For instance, one night you were out and about, heading toward your car, and some random guy came up to you and started trying to be aggressive. You happened to be wearing slightly provocative clothes that night, and this guy decided that meant it was okay for him to get all up in your personal space. He actively followed you for a block, until you turned around, faced him and released an abundance of swear words on him, beginning with, “What the fu@k is your fu@king problem?” He promptly mumbled some half-assed apology and turned and walked away, after you concluded by telling him you would fu@k him up if he didn’t walk away. Whether or not you could’ve effectively fu@ked him up is beside the point: the point is you would have certainly tried, meaning, this man would have been in for a serious fight. He understood that, and moved on.

On the other hand, your identity as a queer person becomes a problem usually whenever you find myself surrounded by conservative black people — or conservative people of any race. Not because black people are more homophobic. But because you’ve simply had more run-ins with overt homophobia from black people than from anyone else. However, typically, you surround yourself with open-minded folks, black or whatever color, so you experience very little homophobia, overt or covert, in your daily life. Iowa City is apparently the third gayest city in the country, so your experience with homophobia here is significantly lessened, so much that you forget that Iowa City is kind of an anomaly in that way. You only receive that jolt back to the reality of life outside Iowa City when you see threads on Facebook where people unleash all their homophobia unabashedly, or when you hear yet another story about your sister (who is married to a woman) and her trials with homophobic co-workers constantly plotting to make her life miserable on account of her sexuality. She is not one to hide her sexuality, and you don’t blame her. But it makes her an easy target to homophobic folks around her in good ole Little Rock, Arkansas.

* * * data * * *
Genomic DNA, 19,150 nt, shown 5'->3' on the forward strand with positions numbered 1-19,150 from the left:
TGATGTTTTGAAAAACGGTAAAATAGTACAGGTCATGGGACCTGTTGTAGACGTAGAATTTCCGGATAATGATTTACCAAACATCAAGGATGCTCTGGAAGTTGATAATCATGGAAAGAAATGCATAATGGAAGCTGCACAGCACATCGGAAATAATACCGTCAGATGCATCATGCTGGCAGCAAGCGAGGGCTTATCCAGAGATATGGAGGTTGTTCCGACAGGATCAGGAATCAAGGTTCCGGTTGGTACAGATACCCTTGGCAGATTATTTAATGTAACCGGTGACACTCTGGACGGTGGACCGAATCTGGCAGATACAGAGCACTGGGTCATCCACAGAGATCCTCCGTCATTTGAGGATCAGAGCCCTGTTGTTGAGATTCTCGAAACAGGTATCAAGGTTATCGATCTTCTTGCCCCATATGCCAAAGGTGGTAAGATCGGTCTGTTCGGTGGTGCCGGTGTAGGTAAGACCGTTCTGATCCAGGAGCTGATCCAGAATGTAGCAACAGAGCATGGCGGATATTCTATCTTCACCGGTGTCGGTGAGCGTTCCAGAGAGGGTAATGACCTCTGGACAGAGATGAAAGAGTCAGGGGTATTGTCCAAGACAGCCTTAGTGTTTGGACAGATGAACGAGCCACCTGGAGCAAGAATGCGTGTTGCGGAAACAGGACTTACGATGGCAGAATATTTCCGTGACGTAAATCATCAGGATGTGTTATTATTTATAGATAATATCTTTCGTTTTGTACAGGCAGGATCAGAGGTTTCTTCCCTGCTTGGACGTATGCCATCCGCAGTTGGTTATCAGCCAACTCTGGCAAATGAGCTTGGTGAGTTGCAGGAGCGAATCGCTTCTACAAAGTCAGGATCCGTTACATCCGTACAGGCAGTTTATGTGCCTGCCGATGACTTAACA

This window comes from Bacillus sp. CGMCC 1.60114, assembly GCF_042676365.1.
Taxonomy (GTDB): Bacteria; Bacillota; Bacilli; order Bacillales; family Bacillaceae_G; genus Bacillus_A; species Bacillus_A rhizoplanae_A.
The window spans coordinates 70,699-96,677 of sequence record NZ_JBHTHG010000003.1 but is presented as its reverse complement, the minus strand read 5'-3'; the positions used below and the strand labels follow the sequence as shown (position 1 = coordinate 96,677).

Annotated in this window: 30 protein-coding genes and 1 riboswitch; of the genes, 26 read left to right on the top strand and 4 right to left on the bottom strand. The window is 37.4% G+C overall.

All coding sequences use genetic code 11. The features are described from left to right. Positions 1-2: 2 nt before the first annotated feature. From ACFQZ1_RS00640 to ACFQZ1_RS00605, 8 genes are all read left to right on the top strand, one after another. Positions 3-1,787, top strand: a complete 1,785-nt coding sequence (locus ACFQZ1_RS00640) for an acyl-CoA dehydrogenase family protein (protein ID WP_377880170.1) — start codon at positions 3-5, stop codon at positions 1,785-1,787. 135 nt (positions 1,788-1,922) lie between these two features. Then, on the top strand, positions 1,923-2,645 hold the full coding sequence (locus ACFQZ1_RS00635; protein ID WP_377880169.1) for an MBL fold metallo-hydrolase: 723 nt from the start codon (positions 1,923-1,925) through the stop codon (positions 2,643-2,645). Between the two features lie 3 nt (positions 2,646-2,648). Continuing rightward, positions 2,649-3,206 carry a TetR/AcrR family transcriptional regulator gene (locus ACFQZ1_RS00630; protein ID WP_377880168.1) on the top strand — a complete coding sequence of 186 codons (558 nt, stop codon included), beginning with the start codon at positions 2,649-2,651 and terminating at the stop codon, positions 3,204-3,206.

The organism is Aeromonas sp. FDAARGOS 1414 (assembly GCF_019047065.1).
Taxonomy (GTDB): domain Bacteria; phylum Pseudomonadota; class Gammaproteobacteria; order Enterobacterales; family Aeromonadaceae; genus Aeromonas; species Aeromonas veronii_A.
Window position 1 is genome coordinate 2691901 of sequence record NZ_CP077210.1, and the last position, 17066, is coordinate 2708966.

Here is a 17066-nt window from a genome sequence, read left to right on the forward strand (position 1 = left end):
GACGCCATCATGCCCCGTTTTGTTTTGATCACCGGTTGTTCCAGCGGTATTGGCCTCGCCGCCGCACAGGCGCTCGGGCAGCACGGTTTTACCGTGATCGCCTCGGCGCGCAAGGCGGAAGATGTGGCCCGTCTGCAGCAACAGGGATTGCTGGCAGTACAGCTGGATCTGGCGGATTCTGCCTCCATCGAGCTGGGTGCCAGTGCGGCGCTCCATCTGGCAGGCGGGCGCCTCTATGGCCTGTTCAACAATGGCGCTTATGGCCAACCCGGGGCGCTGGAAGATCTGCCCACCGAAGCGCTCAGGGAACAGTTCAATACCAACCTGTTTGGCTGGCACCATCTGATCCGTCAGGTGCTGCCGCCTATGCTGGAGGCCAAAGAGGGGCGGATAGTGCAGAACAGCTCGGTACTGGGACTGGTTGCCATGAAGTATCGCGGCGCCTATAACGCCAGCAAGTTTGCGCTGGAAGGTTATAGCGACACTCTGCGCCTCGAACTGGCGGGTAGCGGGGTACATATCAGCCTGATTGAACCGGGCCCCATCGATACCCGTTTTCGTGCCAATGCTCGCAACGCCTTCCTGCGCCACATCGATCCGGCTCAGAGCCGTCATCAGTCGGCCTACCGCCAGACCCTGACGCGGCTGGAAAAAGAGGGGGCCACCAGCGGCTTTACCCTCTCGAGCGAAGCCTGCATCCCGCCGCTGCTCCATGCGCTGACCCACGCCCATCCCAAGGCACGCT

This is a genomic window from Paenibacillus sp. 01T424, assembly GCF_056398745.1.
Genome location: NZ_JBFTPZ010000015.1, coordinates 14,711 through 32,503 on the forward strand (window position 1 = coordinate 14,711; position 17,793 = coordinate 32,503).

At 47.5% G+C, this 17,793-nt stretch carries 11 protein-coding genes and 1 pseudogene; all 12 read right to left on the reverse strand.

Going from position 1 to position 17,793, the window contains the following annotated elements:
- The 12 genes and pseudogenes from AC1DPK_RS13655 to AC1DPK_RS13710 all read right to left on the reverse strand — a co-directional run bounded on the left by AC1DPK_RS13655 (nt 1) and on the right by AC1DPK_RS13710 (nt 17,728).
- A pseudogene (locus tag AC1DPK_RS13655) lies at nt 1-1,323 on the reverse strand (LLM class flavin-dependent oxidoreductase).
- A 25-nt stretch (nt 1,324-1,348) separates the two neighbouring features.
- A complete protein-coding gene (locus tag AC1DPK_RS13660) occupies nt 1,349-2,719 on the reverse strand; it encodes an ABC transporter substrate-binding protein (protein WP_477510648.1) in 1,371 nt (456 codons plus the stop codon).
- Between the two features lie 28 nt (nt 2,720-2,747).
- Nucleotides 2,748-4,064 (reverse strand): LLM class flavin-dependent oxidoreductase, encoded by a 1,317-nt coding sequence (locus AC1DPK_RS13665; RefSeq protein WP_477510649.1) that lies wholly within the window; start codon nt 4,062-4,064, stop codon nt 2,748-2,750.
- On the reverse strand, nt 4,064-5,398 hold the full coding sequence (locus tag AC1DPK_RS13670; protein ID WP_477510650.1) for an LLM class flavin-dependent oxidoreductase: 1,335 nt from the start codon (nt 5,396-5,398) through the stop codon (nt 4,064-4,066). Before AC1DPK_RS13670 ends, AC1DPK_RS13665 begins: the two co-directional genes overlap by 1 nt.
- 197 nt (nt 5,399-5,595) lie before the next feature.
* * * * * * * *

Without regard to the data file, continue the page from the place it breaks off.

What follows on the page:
While you don’t hide your sexuality, you don’t necessarily display it either. Furthermore, you tend to operate from the belief that your sexuality is your business and that you don’t owe anyone disclosure (besides a potentially intimate partner). Like your sister, you look ostensibly heterosexual to most folks. But unlike your sister you don’t have a wife, and, as such, you have the ability to pass for hetero, whether you choose to do so or not. Because you’re bisexual, you’re often dating men so no one assumes that you’re anything other than heterosexual. As far as dealing with homophobia, your life is significantly easier because of all these factors. However, you’ve had to deal with biphobia a lot from both heterosexuals and homosexuals. Meaning, you’ve had to deal with all those silly and oppressive commonly-accepted labels that people attach to bisexuals: confused, slutty, indecisive, greedy, potentially diseased. In other words, you’ve had to deal with the intense alienation and sense of inferiority that comes with being viewed that way by so many people. To be bisexual is often to feel that you have no real allies.